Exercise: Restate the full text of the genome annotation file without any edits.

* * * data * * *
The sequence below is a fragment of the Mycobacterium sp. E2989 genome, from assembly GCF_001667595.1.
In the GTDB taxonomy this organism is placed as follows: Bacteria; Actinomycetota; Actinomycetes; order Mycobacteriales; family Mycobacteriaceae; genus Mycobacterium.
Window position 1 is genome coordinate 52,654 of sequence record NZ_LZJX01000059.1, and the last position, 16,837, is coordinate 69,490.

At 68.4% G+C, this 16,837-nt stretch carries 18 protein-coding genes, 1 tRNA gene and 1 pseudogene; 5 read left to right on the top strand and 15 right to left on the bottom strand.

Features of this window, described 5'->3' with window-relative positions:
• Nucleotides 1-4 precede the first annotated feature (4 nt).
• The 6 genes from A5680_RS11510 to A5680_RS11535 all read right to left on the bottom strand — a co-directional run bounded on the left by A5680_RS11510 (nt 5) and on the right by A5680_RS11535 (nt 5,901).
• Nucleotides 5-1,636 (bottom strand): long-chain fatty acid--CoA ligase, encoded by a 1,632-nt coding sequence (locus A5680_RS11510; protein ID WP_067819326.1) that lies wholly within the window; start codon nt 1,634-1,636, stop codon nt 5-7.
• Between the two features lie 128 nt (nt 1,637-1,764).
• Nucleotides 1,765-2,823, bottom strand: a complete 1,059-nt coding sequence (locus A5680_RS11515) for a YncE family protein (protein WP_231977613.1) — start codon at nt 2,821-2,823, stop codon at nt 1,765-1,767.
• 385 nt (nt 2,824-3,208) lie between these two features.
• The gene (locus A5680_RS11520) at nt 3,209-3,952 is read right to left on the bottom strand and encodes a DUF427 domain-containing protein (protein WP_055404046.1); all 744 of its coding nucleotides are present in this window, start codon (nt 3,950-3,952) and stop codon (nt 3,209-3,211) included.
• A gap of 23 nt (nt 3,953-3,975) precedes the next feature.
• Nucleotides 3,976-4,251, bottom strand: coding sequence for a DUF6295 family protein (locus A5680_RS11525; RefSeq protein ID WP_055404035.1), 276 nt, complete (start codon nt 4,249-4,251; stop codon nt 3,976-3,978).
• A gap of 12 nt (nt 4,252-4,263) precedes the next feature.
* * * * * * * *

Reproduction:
The sequence below is a fragment of the Mycobacterium sp. E2989 genome, from assembly GCF_001667595.1.
In the GTDB taxonomy this organism is placed as follows: Bacteria; Actinomycetota; Actinomycetes; order Mycobacteriales; family Mycobacteriaceae; genus Mycobacterium.
Window position 1 is genome coordinate 52,654 of sequence record NZ_LZJX01000059.1, and the last position, 16,837, is coordinate 69,490.

At 68.4% G+C, this 16,837-nt stretch carries 18 protein-coding genes, 1 tRNA gene and 1 pseudogene; 5 read left to right on the top strand and 15 right to left on the bottom strand.

Features of this window, described 5'->3' with window-relative positions:
• Nucleotides 1-4 precede the first annotated feature (4 nt).
• The 6 genes from A5680_RS11510 to A5680_RS11535 all read right to left on the bottom strand — a co-directional run bounded on the left by A5680_RS11510 (nt 5) and on the right by A5680_RS11535 (nt 5,901).
• Nucleotides 5-1,636 (bottom strand): long-chain fatty acid--CoA ligase, encoded by a 1,632-nt coding sequence (locus A5680_RS11510; protein ID WP_067819326.1) that lies wholly within the window; start codon nt 1,634-1,636, stop codon nt 5-7.
• Between the two features lie 128 nt (nt 1,637-1,764).
• Nucleotides 1,765-2,823, bottom strand: a complete 1,059-nt coding sequence (locus A5680_RS11515) for a YncE family protein (protein WP_231977613.1) — start codon at nt 2,821-2,823, stop codon at nt 1,765-1,767.
• 385 nt (nt 2,824-3,208) lie between these two features.
• The gene (locus A5680_RS11520) at nt 3,209-3,952 is read right to left on the bottom strand and encodes a DUF427 domain-containing protein (protein WP_055404046.1); all 744 of its coding nucleotides are present in this window, start codon (nt 3,950-3,952) and stop codon (nt 3,209-3,211) included.
• A gap of 23 nt (nt 3,953-3,975) precedes the next feature.
• Nucleotides 3,976-4,251, bottom strand: coding sequence for a DUF6295 family protein (locus A5680_RS11525; RefSeq protein ID WP_055404035.1), 276 nt, complete (start codon nt 4,249-4,251; stop codon nt 3,976-3,978).
• A gap of 12 nt (nt 4,252-4,263) precedes the next feature.